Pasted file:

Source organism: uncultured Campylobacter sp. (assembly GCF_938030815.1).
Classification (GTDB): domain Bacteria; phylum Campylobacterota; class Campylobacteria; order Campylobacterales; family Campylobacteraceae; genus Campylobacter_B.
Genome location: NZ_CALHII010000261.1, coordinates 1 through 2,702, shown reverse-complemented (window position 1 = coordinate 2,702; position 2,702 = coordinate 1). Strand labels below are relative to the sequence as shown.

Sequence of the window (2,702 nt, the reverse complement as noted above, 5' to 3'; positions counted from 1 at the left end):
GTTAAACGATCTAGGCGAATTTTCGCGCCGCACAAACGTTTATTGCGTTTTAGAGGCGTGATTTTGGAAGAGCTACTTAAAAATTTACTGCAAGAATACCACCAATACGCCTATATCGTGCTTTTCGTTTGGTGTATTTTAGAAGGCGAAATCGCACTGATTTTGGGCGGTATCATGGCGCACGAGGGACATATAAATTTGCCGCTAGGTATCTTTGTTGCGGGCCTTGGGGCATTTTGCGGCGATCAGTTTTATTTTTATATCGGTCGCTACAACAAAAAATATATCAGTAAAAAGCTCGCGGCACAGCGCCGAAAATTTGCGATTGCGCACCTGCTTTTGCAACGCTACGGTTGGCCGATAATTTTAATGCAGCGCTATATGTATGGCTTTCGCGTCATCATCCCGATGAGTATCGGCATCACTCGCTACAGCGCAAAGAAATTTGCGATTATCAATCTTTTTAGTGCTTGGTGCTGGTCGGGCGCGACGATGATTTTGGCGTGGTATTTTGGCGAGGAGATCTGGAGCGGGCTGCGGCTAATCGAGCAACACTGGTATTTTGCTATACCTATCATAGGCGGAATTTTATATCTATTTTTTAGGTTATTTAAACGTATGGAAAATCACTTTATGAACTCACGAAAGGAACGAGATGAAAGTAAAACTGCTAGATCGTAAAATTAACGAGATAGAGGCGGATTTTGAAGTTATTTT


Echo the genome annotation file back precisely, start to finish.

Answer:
Source organism: uncultured Campylobacter sp. (assembly GCF_938030815.1).
Classification (GTDB): domain Bacteria; phylum Campylobacterota; class Campylobacteria; order Campylobacterales; family Campylobacteraceae; genus Campylobacter_B.
Genome location: NZ_CALHII010000261.1, coordinates 1 through 2,702, shown reverse-complemented (window position 1 = coordinate 2,702; position 2,702 = coordinate 1). Strand labels below are relative to the sequence as shown.

Sequence of the window (2,702 nt, the reverse complement as noted above, 5' to 3'; positions counted from 1 at the left end):
GTTAAACGATCTAGGCGAATTTTCGCGCCGCACAAACGTTTATTGCGTTTTAGAGGCGTGATTTTGGAAGAGCTACTTAAAAATTTACTGCAAGAATACCACCAATACGCCTATATCGTGCTTTTCGTTTGGTGTATTTTAGAAGGCGAAATCGCACTGATTTTGGGCGGTATCATGGCGCACGAGGGACATATAAATTTGCCGCTAGGTATCTTTGTTGCGGGCCTTGGGGCATTTTGCGGCGATCAGTTTTATTTTTATATCGGTCGCTACAACAAAAAATATATCAGTAAAAAGCTCGCGGCACAGCGCCGAAAATTTGCGATTGCGCACCTGCTTTTGCAACGCTACGGTTGGCCGATAATTTTAATGCAGCGCTATATGTATGGCTTTCGCGTCATCATCCCGATGAGTATCGGCATCACTCGCTACAGCGCAAAGAAATTTGCGATTATCAATCTTTTTAGTGCTTGGTGCTGGTCGGGCGCGACGATGATTTTGGCGTGGTATTTTGGCGAGGAGATCTGGAGCGGGCTGCGGCTAATCGAGCAACACTGGTATTTTGCTATACCTATCATAGGCGGAATTTTATATCTATTTTTTAGGTTATTTAAACGTATGGAAAATCACTTTATGAACTCACGAAAGGAACGAGATGAAAGTAAAACTGCTAGATCGTAAAATTAACGAGATAGAGGCGGATTTTGAAGTTATTTT